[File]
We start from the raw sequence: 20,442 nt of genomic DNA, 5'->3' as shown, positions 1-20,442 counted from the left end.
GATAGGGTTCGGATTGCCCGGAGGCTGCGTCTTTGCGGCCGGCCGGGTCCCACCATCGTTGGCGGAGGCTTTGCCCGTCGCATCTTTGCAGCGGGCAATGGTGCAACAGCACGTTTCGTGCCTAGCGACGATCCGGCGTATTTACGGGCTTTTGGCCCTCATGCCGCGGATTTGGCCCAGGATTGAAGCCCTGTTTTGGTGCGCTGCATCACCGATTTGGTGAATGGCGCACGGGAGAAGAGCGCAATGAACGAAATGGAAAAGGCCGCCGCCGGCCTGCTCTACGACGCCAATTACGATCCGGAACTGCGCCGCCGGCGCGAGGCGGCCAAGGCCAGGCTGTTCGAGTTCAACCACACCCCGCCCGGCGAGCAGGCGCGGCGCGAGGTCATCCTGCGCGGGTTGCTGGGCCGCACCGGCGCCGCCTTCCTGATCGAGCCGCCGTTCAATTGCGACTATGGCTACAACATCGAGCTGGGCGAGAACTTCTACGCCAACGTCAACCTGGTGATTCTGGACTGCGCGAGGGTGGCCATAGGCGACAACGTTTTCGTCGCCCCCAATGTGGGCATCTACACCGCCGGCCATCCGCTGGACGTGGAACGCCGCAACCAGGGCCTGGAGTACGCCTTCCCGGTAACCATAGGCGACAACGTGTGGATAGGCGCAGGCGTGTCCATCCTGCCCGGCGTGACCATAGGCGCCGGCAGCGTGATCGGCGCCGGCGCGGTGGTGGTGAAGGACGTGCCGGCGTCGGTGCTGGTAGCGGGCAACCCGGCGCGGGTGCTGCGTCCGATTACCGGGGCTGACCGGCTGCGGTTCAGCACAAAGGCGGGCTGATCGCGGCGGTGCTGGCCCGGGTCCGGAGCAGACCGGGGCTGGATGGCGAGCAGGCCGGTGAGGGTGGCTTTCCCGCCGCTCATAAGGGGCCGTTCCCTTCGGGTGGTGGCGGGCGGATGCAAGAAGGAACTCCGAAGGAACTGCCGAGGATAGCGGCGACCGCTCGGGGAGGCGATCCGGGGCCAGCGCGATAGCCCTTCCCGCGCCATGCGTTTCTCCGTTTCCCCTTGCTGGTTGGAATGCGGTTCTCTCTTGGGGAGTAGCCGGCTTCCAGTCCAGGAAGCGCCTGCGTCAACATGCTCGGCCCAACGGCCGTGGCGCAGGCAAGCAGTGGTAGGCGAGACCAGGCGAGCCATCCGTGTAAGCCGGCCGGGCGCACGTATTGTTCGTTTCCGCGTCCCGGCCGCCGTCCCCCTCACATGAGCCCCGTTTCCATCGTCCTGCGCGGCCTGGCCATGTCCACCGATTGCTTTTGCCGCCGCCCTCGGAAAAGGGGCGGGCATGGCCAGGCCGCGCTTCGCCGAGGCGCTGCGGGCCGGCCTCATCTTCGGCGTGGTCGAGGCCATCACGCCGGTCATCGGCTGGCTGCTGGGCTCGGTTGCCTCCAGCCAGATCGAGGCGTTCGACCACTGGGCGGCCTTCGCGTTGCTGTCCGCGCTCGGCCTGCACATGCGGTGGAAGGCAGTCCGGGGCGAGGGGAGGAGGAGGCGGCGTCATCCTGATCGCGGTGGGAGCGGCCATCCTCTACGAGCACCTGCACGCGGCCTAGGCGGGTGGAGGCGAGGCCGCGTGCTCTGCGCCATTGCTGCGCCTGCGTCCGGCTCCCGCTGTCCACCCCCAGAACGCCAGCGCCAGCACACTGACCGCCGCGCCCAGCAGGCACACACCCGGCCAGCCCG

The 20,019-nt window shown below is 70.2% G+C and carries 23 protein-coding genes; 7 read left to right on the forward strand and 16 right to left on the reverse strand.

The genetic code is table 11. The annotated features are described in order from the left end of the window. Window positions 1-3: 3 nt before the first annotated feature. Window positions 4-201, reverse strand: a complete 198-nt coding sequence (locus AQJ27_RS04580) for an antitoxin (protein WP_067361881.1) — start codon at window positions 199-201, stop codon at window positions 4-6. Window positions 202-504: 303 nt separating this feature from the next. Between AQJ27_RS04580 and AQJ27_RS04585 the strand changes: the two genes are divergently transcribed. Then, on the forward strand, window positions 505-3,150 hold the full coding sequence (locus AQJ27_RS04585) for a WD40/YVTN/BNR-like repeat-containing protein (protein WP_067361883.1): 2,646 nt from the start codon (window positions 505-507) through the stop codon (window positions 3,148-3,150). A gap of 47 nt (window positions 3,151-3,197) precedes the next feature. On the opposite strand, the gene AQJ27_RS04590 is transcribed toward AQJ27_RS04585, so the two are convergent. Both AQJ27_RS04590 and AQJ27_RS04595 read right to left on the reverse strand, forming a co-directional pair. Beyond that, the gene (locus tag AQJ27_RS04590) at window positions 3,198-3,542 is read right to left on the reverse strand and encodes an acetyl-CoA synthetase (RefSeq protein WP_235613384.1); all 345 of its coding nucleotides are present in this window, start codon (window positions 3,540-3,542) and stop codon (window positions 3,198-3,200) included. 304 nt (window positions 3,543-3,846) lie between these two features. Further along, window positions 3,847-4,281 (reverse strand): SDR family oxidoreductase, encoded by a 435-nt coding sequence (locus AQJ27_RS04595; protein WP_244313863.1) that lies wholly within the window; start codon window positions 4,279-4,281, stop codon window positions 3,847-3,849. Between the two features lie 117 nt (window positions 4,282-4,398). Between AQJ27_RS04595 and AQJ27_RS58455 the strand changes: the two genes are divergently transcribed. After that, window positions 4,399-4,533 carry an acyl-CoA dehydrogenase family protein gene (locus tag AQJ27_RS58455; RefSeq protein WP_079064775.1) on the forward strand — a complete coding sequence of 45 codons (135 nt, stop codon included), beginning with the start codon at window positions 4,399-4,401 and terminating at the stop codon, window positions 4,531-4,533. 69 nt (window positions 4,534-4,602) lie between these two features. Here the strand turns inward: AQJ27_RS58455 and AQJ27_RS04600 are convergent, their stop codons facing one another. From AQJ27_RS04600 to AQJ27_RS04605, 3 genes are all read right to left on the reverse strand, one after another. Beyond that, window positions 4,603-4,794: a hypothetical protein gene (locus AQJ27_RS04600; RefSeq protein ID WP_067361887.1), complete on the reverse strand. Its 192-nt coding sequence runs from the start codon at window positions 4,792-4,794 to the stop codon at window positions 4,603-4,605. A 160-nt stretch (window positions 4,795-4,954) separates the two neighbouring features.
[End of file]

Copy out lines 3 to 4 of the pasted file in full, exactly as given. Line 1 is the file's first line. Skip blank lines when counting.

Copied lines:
The 20,019-nt window shown below is 70.2% G+C and carries 23 protein-coding genes; 7 read left to right on the forward strand and 16 right to left on the reverse strand.

The genetic code is table 11. The annotated features are described in order from the left end of the window. Window positions 1-3: 3 nt before the first annotated feature. Window positions 4-201, reverse strand: a complete 198-nt coding sequence (locus AQJ27_RS04580) for an antitoxin (protein WP_067361881.1) — start codon at window positions 199-201, stop codon at window positions 4-6. Window positions 202-504: 303 nt separating this feature from the next. Between AQJ27_RS04580 and AQJ27_RS04585 the strand changes: the two genes are divergently transcribed. Then, on the forward strand, window positions 505-3,150 hold the full coding sequence (locus AQJ27_RS04585) for a WD40/YVTN/BNR-like repeat-containing protein (protein WP_067361883.1): 2,646 nt from the start codon (window positions 505-507) through the stop codon (window positions 3,148-3,150). A gap of 47 nt (window positions 3,151-3,197) precedes the next feature. On the opposite strand, the gene AQJ27_RS04590 is transcribed toward AQJ27_RS04585, so the two are convergent. Both AQJ27_RS04590 and AQJ27_RS04595 read right to left on the reverse strand, forming a co-directional pair. Beyond that, the gene (locus tag AQJ27_RS04590) at window positions 3,198-3,542 is read right to left on the reverse strand and encodes an acetyl-CoA synthetase (RefSeq protein WP_235613384.1); all 345 of its coding nucleotides are present in this window, start codon (window positions 3,540-3,542) and stop codon (window positions 3,198-3,200) included. 304 nt (window positions 3,543-3,846) lie between these two features. Further along, window positions 3,847-4,281 (reverse strand): SDR family oxidoreductase, encoded by a 435-nt coding sequence (locus AQJ27_RS04595; protein WP_244313863.1) that lies wholly within the window; start codon window positions 4,279-4,281, stop codon window positions 3,847-3,849. Between the two features lie 117 nt (window positions 4,282-4,398). Between AQJ27_RS04595 and AQJ27_RS58455 the strand changes: the two genes are divergently transcribed. After that, window positions 4,399-4,533 carry an acyl-CoA dehydrogenase family protein gene (locus tag AQJ27_RS58455; RefSeq protein WP_079064775.1) on the forward strand — a complete coding sequence of 45 codons (135 nt, stop codon included), beginning with the start codon at window positions 4,399-4,401 and terminating at the stop codon, window positions 4,531-4,533. 69 nt (window positions 4,534-4,602) lie between these two features. Here the strand turns inward: AQJ27_RS58455 and AQJ27_RS04600 are convergent, their stop codons facing one another. From AQJ27_RS04600 to AQJ27_RS04605, 3 genes are all read right to left on the reverse strand, one after another. Beyond that, window positions 4,603-4,794: a hypothetical protein gene (locus AQJ27_RS04600; RefSeq protein ID WP_067361887.1), complete on the reverse strand. Its 192-nt coding sequence runs from the start codon at window positions 4,792-4,794 to the stop codon at window positions 4,603-4,605. A 160-nt stretch (window positions 4,795-4,954) separates the two neighbouring features.